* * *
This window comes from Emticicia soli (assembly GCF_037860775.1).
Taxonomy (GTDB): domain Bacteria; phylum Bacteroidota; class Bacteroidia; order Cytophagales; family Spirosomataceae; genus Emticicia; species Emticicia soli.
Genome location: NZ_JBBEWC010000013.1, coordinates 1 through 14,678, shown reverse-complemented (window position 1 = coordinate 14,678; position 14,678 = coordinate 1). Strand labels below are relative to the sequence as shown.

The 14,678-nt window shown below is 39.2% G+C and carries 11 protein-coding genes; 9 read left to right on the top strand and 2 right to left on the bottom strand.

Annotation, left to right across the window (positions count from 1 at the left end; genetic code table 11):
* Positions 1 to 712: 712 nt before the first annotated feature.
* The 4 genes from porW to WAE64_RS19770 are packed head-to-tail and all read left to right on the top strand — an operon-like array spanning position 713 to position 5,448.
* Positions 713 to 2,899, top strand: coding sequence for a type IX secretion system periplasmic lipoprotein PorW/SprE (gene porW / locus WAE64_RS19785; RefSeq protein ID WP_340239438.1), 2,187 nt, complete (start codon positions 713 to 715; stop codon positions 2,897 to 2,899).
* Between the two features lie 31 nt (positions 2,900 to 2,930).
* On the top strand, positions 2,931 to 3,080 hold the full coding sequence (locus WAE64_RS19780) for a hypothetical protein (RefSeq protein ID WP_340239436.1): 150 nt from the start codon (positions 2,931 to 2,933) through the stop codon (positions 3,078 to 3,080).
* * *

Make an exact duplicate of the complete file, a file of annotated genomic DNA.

This window comes from Emticicia soli (assembly GCF_037860775.1).
Taxonomy (GTDB): domain Bacteria; phylum Bacteroidota; class Bacteroidia; order Cytophagales; family Spirosomataceae; genus Emticicia; species Emticicia soli.
Genome location: NZ_JBBEWC010000013.1, coordinates 1 through 14,678, shown reverse-complemented (window position 1 = coordinate 14,678; position 14,678 = coordinate 1). Strand labels below are relative to the sequence as shown.

The 14,678-nt window shown below is 39.2% G+C and carries 11 protein-coding genes; 9 read left to right on the top strand and 2 right to left on the bottom strand.

Annotation, left to right across the window (positions count from 1 at the left end; genetic code table 11):
* Positions 1 to 712: 712 nt before the first annotated feature.
* The 4 genes from porW to WAE64_RS19770 are packed head-to-tail and all read left to right on the top strand — an operon-like array spanning position 713 to position 5,448.
* Positions 713 to 2,899, top strand: coding sequence for a type IX secretion system periplasmic lipoprotein PorW/SprE (gene porW / locus WAE64_RS19785; RefSeq protein ID WP_340239438.1), 2,187 nt, complete (start codon positions 713 to 715; stop codon positions 2,897 to 2,899).
* Between the two features lie 31 nt (positions 2,900 to 2,930).
* On the top strand, positions 2,931 to 3,080 hold the full coding sequence (locus WAE64_RS19780) for a hypothetical protein (RefSeq protein ID WP_340239436.1): 150 nt from the start codon (positions 2,931 to 2,933) through the stop codon (positions 3,078 to 3,080).